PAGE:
Schwarzenbach was born on May 23rd, 1908 in Zurich, into one
of the richest families in Switzerland of that period. Her
father, Alfred Schwarzenbach, was one of the great patrons
of the textile industry. She grew up in the family house and
studied History in Zurich and Paris. In 1931, she received
her doctorate and wrote her first book. In 1930, she made
friends with Erika and Klaus Mann, with whom she remained
close for most of her life. Schwarzenbach lived as a writer
in Berlin where she had her first experiences with morphine.
From 1933, she began traveling, first with the photographer
Marianne Breslauer, to the Pyrenees, then to the Near East.
Her first six-month trip took her to Beirut, Jerusalem, Baghdad,
Baki and Teheran where she met the French diplomat, Claude
Clarac. In 1934, she accompanied Klaus Mann to the first Congress
of Writers, in Moscow.
was often in conflict with her family. It was because of this
turmoil that she made her first suicide attempt. Shortly thereafter,
she left for Teheran to marry Claude Clarac. She obtained
French nationality and a diplomatic passport. But, soon after,
she fell into a depression, which was aggravated by her appetite
for drugs. In addition, her love affair with the daughter
of the Turkish Ambassador in Teheran, provoked a scandal.
Her meeting with American photographer, Barbara Hamilton-Wright
marked a new period in Schwarzenbach's life. It was with Hamilton-Wright
that she would make her first journey in the United States.
During the summer of 1936, she left for New York. Hamilton-Wright
had proposed that they take a trip to document the great industrial
regions of northeastern United States.
arrived in America in the middle of an economic and social
crisis. It was the time of the Great Depression, of social
upheaval, of great strikes and of President Roosevelt's attempts
to aid these crises with his deep reforms of his New Deal.
In January of 1937, Schwarzenbach left Washington with Hamilton-Wright
to visit the Alleghenies and the industrial center of Pittsburgh.
began for her a year that was a part of the most momentous
and the most important of her life - all under the plan of
a journalistic journey. Everywhere she traveled, she took
photographs which depicted misery in a striking manner. The
snapshots that she brought back to Switzerland had an extraordinary
quality, which are totally unrelated to the insignificant
landscapes she executed at the beginning of her career." (1)
of her stories were published in Switzerland at the end of
her first trip, confirming the interest in her work. After
her return, and two months rest in Switzerland, she left again
in May 1937, this time for eastern Europe: Danzig, Riga, Leningrad,
Moscow. There also, her articles and photographs showed a
careful and relevant observation of the social reality of
a Europe dominated by the rise of fascism.
In September 1937, she returned to the United States. This
time, Schwarzenbach and Hamilton-Wright left for the deep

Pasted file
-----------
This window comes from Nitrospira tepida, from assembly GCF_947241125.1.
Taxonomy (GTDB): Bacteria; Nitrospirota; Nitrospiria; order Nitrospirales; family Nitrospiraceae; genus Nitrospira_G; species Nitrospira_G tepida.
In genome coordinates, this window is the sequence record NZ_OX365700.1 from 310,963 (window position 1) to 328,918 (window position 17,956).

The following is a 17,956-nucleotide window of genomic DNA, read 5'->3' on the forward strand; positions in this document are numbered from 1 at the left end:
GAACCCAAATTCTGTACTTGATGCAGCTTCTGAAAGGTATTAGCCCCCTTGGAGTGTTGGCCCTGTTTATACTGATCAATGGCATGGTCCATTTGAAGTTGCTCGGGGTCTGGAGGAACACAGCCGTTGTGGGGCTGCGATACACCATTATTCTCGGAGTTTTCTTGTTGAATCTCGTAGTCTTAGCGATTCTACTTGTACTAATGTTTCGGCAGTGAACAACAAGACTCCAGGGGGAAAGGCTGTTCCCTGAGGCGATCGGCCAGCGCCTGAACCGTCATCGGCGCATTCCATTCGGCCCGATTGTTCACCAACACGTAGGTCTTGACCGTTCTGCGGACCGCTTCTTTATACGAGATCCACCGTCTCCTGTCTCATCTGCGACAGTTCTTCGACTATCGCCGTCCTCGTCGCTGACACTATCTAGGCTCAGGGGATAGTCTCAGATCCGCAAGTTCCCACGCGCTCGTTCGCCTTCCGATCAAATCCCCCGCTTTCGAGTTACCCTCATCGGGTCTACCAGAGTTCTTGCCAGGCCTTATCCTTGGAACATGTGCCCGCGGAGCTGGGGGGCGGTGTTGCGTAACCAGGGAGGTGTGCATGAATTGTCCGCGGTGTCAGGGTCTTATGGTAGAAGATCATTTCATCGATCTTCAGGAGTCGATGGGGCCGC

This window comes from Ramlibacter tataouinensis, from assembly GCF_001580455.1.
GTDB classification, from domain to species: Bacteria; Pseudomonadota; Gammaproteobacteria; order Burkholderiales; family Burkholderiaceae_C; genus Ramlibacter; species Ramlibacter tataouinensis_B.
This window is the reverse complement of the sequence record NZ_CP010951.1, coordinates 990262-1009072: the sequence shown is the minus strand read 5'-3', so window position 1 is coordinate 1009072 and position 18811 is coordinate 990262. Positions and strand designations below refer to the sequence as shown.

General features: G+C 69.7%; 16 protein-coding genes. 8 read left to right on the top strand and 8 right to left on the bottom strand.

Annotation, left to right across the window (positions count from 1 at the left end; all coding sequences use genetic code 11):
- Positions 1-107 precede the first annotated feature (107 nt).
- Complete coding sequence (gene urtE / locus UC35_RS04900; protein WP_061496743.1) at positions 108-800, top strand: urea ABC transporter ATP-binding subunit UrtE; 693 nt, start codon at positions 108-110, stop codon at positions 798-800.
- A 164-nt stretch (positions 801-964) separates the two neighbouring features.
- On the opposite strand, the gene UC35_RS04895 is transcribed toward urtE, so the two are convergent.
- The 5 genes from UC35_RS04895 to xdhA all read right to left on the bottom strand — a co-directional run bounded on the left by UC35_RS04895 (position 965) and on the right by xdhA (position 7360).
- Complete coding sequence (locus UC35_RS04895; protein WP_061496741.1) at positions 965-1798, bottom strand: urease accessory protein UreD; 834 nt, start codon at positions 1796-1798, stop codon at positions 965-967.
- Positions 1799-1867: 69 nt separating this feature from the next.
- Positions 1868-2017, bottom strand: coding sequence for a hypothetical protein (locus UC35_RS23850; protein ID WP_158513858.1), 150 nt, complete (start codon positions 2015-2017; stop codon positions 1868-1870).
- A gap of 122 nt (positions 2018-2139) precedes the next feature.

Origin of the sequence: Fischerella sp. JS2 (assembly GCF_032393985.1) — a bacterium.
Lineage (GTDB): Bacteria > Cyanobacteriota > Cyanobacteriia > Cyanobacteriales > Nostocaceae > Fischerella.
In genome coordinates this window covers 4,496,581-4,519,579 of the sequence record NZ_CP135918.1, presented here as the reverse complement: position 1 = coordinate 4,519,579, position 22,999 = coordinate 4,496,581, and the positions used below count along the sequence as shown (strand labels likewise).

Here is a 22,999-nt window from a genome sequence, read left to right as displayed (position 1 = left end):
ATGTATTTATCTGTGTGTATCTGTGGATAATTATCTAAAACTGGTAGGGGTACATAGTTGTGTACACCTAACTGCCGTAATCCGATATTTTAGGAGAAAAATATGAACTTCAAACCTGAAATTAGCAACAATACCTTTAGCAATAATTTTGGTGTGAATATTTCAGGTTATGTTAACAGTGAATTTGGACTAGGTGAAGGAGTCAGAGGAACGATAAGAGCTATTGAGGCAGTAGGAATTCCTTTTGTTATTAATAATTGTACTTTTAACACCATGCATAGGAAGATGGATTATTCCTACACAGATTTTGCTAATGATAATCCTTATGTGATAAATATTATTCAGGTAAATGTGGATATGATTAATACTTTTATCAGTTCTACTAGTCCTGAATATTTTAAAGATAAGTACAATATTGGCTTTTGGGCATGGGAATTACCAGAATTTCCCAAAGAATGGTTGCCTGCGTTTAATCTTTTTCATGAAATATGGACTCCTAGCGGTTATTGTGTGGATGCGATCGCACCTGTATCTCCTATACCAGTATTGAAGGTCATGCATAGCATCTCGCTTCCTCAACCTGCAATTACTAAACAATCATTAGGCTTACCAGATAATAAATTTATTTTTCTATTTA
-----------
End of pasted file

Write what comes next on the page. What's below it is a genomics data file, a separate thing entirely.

South, in order to bear witness to the supposed "hinterland
of American prosperity". The two women crossed Virginia, North
and South Carolina, Georgia and Alabama. The misery and violence
that they witnessed surpassed anything that either of them
had yet seen in their journeys. From social problems came
the added racial conflicts. In the mountains of Tennessee,
they encountered woodcutters who were starting to organize
unions. Schwarzenbach took passionately to these issues, and
published many politically engaged articles reporting on the
suffering and upheaval in the southern United States.
She returned to Europe at the beginning of 1938, profoundly
touched by her journey. But by the time she found herself
on the boat back to Europe, she again was lured by drugs.
What followed was a period where she alternated between writing
and rehabilitation for her drug habit. In 1939, she met the
writer Ella Maillart, who, after much hesitation, took Schwarzenbach
with her by car to Afghanistan. This trip made a great impression
on Ella Maillart, who tried in vain to cure Schwarzenbach
of her drug problem. They left in June 1938, but by the time
they reached Sofia, Schwarzenbach obtained morphine substitution,
which created a great tension between the two women. They
ended by separating in Kabul, Maillart left alone for India.
A scandalous love affair with the woman archeologist Hackin
had left Schwarzenbach forbidden to travel in the excavations
of Turkmenistan, which rendered her journey impossible.
of the stories that Schwarzenbach brought from her voyage
were published in Switzerland, including one written with
Maillart. In May of 1940, Schwarzenbach returned once more
to the United States. She became involved in an unhappy love
affair which caused her to suffered from a depression which
led her, in December, to another suicide attempt and an internment
in a psychiatric clinic. In February of 1941, she was authorized
to leave the clinic on the condition that she leave the United
States. She returned to Switzerland via Lisbon. As soon as
she arrived, however, she left again for the Belgian Congo,
and undertook a voyage in the bush where she continued to
write. In 1942, she left via Lisbon for Morocco where she
found Claude Clarac. She stayed there for two months, then
left for Switzerland with the hopes of working in Lisbon as
a foreign correspondent. But on September 7th, she suffered
a devastating fall on her bicycle, and she fell into a coma
for three days; she awoke to amnesia.
last weeks of her life, she was cared for in her house in
Sils, she did not recognize anyone. Annemarie Schwarzenbach
died on the 15th of November in Sils, and she was buried in
Lorey de Lacharrière, (trans. Gabrielle Giattino)
Dominique Gente, Nicole Müller, L'ange inconsolable, Lieu